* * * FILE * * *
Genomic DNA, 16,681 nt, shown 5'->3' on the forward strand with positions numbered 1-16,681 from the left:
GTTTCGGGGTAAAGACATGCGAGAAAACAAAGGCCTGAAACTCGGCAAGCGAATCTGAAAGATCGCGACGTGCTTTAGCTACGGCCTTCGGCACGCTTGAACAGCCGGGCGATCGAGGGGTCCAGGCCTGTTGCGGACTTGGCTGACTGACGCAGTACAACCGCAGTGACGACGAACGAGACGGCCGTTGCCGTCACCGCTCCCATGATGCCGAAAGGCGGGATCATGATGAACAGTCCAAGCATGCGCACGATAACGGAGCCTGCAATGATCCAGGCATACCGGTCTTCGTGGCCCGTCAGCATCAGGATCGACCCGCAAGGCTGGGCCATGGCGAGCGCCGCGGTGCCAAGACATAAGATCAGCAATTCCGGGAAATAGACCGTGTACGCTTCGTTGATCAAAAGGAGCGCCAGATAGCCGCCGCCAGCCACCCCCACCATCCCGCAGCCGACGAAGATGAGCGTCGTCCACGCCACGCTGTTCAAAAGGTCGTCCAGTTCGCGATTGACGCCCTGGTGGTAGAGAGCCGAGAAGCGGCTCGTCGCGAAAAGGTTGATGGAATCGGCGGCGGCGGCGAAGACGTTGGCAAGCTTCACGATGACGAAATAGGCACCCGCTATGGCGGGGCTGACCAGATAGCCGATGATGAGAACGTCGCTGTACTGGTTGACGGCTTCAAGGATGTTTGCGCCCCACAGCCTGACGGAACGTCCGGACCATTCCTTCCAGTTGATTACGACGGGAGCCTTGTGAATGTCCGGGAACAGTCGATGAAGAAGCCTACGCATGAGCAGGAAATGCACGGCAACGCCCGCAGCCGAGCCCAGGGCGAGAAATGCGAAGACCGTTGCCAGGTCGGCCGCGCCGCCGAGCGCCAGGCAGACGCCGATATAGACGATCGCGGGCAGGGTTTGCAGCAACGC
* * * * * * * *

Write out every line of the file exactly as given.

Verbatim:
Genomic DNA, 16,681 nt, shown 5'->3' on the forward strand with positions numbered 1-16,681 from the left:
GTTTCGGGGTAAAGACATGCGAGAAAACAAAGGCCTGAAACTCGGCAAGCGAATCTGAAAGATCGCGACGTGCTTTAGCTACGGCCTTCGGCACGCTTGAACAGCCGGGCGATCGAGGGGTCCAGGCCTGTTGCGGACTTGGCTGACTGACGCAGTACAACCGCAGTGACGACGAACGAGACGGCCGTTGCCGTCACCGCTCCCATGATGCCGAAAGGCGGGATCATGATGAACAGTCCAAGCATGCGCACGATAACGGAGCCTGCAATGATCCAGGCATACCGGTCTTCGTGGCCCGTCAGCATCAGGATCGACCCGCAAGGCTGGGCCATGGCGAGCGCCGCGGTGCCAAGACATAAGATCAGCAATTCCGGGAAATAGACCGTGTACGCTTCGTTGATCAAAAGGAGCGCCAGATAGCCGCCGCCAGCCACCCCCACCATCCCGCAGCCGACGAAGATGAGCGTCGTCCACGCCACGCTGTTCAAAAGGTCGTCCAGTTCGCGATTGACGCCCTGGTGGTAGAGAGCCGAGAAGCGGCTCGTCGCGAAAAGGTTGATGGAATCGGCGGCGGCGGCGAAGACGTTGGCAAGCTTCACGATGACGAAATAGGCACCCGCTATGGCGGGGCTGACCAGATAGCCGATGATGAGAACGTCGCTGTACTGGTTGACGGCTTCAAGGATGTTTGCGCCCCACAGCCTGACGGAACGTCCGGACCATTCCTTCCAGTTGATTACGACGGGAGCCTTGTGAATGTCCGGGAACAGTCGATGAAGAAGCCTACGCATGAGCAGGAAATGCACGGCAACGCCCGCAGCCGAGCCCAGGGCGAGAAATGCGAAGACCGTTGCCAGGTCGGCCGCGCCGCCGAGCGCCAGGCAGACGCCGATATAGACGATCGCGGGCAGGGTTTGCAGCAACGC